settled by ths national committee.
Prophesying is peculiarly a profes
sion in connection with a body that
hue Hliendy undergone bo many li-ht-ning
changes' as have come over the
course of this conventions but this
a ems to be the program. This is to
pay, 'o decide the Iielewar and Texas
cases and the few disputed district
cises in New York, Ca'ifornia and ome
other states which have been in terms
referred to the credentials committee
by the nat on il committee, anil then by
a tweenirw omtrhiis resolution 'o adopt
the temporary r II Call as the perma
nent one in n'l i tfier contests. Mich a
pln , il 'adopted, will, of course, elicit
strong opp silio;. from dissntisfiei) con
testants. It-it as few of them will have
pokesmen on the Hoor of the conven
tion, they will probably have to air
t.tieir grievances on the outside.
Asi 'e from the work of thse com
mittees the curious movement s'arted
to force I-evi V. Morton into the po
sition of tail to the McKinley kite be
fore his name has ever been laid be
fore the convention for the higher of'
fice, to which his state has nominated
him, engrosses attention The facte
in thit matter, carefully verified, seem
to be about as follows :
Certain New York republicans (not
Including Mr. Piatt) repeatedly visited
Mr. Hanna'e headquarters yesterday to
solicit that gentleman's c -operation in
biinging about the nomination of Gov
ernor Morton. Mr. Hanna in tu n
questioned these gentlemen as to their
knowledge of Governor Morton's in
tentions. He referred them to the
governor's te'egram to Mr. Depew Sat
urday last, in which he stated without ideation that he would not take
the second place on the ticket. In
these circumstances Mr. Hanna de
sired to know what reason these gen
tlemen had for believing that Governor
Morton had so suddenly shifted lrt
To th"se inquiries an equally frank
reply was made. They had no assur
ance from Governor Morton that he
would accept, but they were eo satis
fied 1 e would not decline the honor il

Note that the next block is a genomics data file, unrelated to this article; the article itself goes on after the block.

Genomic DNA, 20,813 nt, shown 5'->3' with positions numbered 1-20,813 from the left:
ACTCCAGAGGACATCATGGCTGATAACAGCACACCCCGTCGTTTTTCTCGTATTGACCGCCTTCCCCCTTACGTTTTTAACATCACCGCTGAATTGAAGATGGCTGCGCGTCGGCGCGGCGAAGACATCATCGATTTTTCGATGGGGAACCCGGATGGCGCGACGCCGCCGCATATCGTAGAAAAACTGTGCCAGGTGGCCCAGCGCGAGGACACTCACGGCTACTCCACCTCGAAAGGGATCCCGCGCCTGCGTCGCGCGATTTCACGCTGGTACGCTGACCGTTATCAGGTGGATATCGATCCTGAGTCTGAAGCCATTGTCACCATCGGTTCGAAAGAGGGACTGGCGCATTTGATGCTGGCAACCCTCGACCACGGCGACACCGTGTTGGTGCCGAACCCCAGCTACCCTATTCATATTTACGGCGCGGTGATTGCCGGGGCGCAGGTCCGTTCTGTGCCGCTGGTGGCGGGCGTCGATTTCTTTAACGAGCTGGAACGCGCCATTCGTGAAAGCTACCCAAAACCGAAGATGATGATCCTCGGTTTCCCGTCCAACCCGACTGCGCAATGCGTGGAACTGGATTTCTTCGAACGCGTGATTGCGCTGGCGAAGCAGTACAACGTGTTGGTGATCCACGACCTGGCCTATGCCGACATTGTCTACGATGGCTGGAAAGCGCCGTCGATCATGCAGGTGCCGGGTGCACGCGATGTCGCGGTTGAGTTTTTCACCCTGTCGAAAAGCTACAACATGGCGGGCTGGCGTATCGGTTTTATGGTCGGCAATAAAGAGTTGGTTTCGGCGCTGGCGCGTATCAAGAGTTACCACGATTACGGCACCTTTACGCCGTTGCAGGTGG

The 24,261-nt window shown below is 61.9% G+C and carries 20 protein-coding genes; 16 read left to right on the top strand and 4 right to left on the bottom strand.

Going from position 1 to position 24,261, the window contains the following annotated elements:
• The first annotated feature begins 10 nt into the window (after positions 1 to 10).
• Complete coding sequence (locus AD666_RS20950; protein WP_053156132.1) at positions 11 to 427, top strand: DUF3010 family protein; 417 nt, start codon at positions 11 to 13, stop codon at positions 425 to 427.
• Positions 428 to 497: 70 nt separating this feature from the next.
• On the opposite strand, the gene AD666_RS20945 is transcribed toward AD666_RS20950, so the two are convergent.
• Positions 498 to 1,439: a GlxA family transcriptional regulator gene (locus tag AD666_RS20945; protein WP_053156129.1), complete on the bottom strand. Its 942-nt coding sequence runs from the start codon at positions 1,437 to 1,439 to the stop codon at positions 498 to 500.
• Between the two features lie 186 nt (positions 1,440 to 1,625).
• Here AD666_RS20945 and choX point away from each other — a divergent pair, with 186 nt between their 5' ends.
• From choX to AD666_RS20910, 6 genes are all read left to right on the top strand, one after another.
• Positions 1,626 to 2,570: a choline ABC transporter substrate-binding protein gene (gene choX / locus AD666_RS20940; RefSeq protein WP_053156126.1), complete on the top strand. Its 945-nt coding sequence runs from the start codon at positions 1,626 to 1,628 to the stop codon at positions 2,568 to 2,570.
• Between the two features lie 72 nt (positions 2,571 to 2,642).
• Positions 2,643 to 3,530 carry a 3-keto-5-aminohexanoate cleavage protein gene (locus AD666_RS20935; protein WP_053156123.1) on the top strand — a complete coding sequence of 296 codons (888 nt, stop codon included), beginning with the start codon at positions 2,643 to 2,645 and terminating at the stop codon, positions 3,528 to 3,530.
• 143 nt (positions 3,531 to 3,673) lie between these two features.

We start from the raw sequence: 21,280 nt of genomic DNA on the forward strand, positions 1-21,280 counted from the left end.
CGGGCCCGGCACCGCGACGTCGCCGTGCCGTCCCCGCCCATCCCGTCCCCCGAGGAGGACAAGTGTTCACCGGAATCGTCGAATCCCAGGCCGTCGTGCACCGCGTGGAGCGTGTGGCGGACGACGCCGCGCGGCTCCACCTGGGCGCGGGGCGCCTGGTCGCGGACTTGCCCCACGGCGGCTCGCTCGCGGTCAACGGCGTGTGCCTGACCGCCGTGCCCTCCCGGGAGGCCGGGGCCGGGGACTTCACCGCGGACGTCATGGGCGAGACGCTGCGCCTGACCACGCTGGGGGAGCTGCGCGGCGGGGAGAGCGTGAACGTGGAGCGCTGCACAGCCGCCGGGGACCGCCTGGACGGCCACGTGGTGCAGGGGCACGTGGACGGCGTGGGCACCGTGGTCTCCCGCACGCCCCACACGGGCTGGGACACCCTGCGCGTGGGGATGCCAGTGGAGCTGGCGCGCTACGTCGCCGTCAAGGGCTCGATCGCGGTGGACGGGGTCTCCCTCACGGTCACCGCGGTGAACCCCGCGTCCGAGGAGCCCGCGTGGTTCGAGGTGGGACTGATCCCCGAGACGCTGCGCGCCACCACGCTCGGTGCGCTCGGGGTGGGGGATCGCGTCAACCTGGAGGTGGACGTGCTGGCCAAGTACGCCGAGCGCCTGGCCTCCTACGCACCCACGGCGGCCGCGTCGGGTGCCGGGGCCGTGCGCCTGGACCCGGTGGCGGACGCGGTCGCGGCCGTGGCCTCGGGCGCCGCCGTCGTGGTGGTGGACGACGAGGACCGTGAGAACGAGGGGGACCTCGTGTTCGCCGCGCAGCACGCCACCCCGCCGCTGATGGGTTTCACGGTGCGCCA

it were given to him that they felt no
hesitancy in securing his nomination,
knowing that he would not run counter
to the convention's wishes.
Mr. Hanna thereupon informed hit
v sitort that he was taking no hand
in the contest for the vice-presidency.
He was here, he said, to name Mr. Mc-
Kinley as president. In this view of
the ca-e tie dia not tiunic 11 aavisaoie
to embarass the candidate's chances by
taking part In the contest over the sec-
ond place. He did not hesitate to say, cious murder was committed in thit
however, that so far as his individual ( city Monday night, the victim, Mist
preference was concerned it inclined to Jennie Walters, dying yesterday morn
Mr Hobart of New Jersey. ing in agony. Milton B. Wells, the ac
It waa openly stated last evening ; cused murderer, ie in the county jail at
that Mr. Piatt was in receipt of a die- Goehen. The families live in adjoining
pat -h from Governor Morton which houses and are prominent. According
stated in effect that so far as the vice- J to Mies Walters' ante-mortem state
presidency was concerned, he was injment, Wells, who recently became a
the hands of hia friends, but in which widower, called her to hit house and
he failed to declare in so many words when she entered be threw kerosene oil
what action he would take if the con- over her clothing, igniting it at quickly
Ti'ntion ebould name him. Informa- as possible afterwards. Then he is ac
tion reached the United prest last even- j ensed of shooting tbe burning woman,
ing that some of Mr. Morton't friendt The young woman escaped to the
w ho have been working up an interest veranda of her home, where she fell ex
in his behalf, yesterday cabled Mrs. I hausted, bleeding and ablaze. The
Morton, who is in Europe, to use her
n . . 1. 1 . !-
lnnuence wuu uie ituvcmur w una orv
ond place. Her reply, received at a
late hour yesterday aiternoon, contained
an emphatic negative, the substance of
the dispatch being that she wished him
to have the first place or none.
Two Women Thlevea Captured.
St. Looie, June 17. Dora Donnegan
and Jennie Monroe, said to be two of
the moet expert thieves in the country,
were arrested Just as they were prepar
ing to enter the Planters hotel by De
tective McCarthy of Chicago andO'Con
nell of St. Louis.
' The woman had their baggage with